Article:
Scientific Name:Canis latrans
Geographical Range:From Alaska through Canada into Central America
Habitat:Forests, farms, woodlands
Diet in the Wild:Omnivorous, mostly mammalian. The coyote will eat birds, snakes, leaves of balsam fir and white cedar, strawberry, apple, and sasparilla.
Conservation Status:Not protected.
Location in the Zoo:Located in the Texas Wild area under the Brush Country exhibit.

Physical Description:
Coloration varies from grayish brown to a yellowish gray. The throat and belly are whitish and the tail is half the body length of the coyote. The tail is bottled shaped with a black tip. Coyotes are smaller than gray wolves but larger than foxes.

Social Organization:
Coyotes are not as likely to form packs like wolves. However, hunting can be done alone, in pairs, or as a family, depending on the prey. An interesting fact is that the coyote will sometimes form a partnership with the badger. The coyote will use its sense of smell to find a burrowed rodent, and then the badger uses its claws to dig it up. Both the coyote and the badger will share the victim.

Special Adaptations:
The coyote is continuously trying to be killed by humans through either hunting or poison but the coyote rarely takes the poison bait because it usually prefers to catch and kill its own prey. Humans are also having a hard time hunting it because it likes to stay around large herds of deer or antelope, which are only easily located in national parks.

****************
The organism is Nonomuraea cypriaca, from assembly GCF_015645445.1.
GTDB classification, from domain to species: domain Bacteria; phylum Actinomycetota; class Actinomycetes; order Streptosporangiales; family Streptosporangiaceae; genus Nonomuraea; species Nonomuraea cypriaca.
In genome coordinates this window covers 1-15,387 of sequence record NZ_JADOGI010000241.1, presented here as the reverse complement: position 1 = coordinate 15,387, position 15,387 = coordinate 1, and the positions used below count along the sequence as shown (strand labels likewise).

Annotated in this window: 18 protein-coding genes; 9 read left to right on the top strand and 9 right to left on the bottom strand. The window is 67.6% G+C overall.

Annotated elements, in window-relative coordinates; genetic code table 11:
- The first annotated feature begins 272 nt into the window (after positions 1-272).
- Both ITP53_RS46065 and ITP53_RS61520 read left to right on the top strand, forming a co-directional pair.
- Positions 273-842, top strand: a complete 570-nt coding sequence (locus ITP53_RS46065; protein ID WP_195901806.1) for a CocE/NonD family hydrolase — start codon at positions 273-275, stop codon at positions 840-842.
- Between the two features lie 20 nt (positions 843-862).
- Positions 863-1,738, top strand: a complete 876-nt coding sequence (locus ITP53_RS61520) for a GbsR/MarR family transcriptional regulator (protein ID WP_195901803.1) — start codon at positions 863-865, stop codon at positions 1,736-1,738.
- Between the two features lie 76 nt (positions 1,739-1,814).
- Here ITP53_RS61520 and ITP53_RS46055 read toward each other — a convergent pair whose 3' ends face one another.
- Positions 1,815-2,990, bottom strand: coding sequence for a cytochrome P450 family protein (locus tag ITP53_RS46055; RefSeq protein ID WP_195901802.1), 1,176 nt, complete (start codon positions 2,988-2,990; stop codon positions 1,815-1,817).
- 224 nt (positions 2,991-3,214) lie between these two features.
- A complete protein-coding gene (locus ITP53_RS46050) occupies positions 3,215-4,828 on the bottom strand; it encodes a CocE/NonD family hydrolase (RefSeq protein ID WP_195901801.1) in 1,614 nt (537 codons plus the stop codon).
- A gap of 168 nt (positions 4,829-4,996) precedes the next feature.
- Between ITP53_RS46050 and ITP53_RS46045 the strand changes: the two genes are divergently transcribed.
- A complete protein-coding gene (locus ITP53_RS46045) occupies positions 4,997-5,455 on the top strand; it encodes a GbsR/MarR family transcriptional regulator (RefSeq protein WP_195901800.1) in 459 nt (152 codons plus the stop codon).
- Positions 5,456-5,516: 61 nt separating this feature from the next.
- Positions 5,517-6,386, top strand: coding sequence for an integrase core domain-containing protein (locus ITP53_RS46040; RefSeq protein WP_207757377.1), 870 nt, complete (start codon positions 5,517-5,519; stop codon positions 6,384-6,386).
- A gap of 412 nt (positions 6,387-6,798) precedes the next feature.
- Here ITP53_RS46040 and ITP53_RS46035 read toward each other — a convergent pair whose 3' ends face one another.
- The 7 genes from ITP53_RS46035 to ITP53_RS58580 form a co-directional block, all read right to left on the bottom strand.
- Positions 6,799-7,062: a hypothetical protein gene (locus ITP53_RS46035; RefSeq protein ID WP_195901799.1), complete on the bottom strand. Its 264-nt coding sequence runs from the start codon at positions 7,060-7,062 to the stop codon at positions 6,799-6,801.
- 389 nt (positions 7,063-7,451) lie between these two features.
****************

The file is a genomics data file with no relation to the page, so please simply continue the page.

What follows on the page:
Reproductive Behavior:
Courtship lasts usually for about 2 to 3 months. Once a female has chosen her partner, they may remain together for several years but not usually for a lifetime. The gestation period is from 60 to 63 days. The usual litter size is 6, but can range from 1 to 19. Coyotes give live birth, but when the coyote pups are born, they are born blind. The pups are fed by regurgitation of food by both parents. Male pups usually leave the den between 6 and 9 months, while the females usually remain with the parents. The pups reach the average adult size by 12 months. Coyotes mate with domestic dogs and sometimes with the gray wolf.

Coyotes at the Fort Worth Zoo:

There were two coyotes at the zoo, a tan female and a black male. The animal above is a younger pup.

Page Author:
Brad Polenz

Sources and Links: Erik Tokar, May 2000.

Johnson, George and Raven Peter. Biology Sixth Edition. McGraw-Hill Publishing 2002: 642.

Editors Cornish, Charles; Selous, F.C.; and Ingersoll, Ernest. The Standard Library of Natural History. “Vols. I-III Living Animals of the World.” The University Society, Inc 1908: 88-89.

Hall, Raymond. Mammals of North America. Vol. II. Wiley-Interscience Publishing 1981: 923-924. Steve Peck, 2002.

WhoZoo Home

WhoZoo Animal Index

Mammals at the Fort Worth Zoo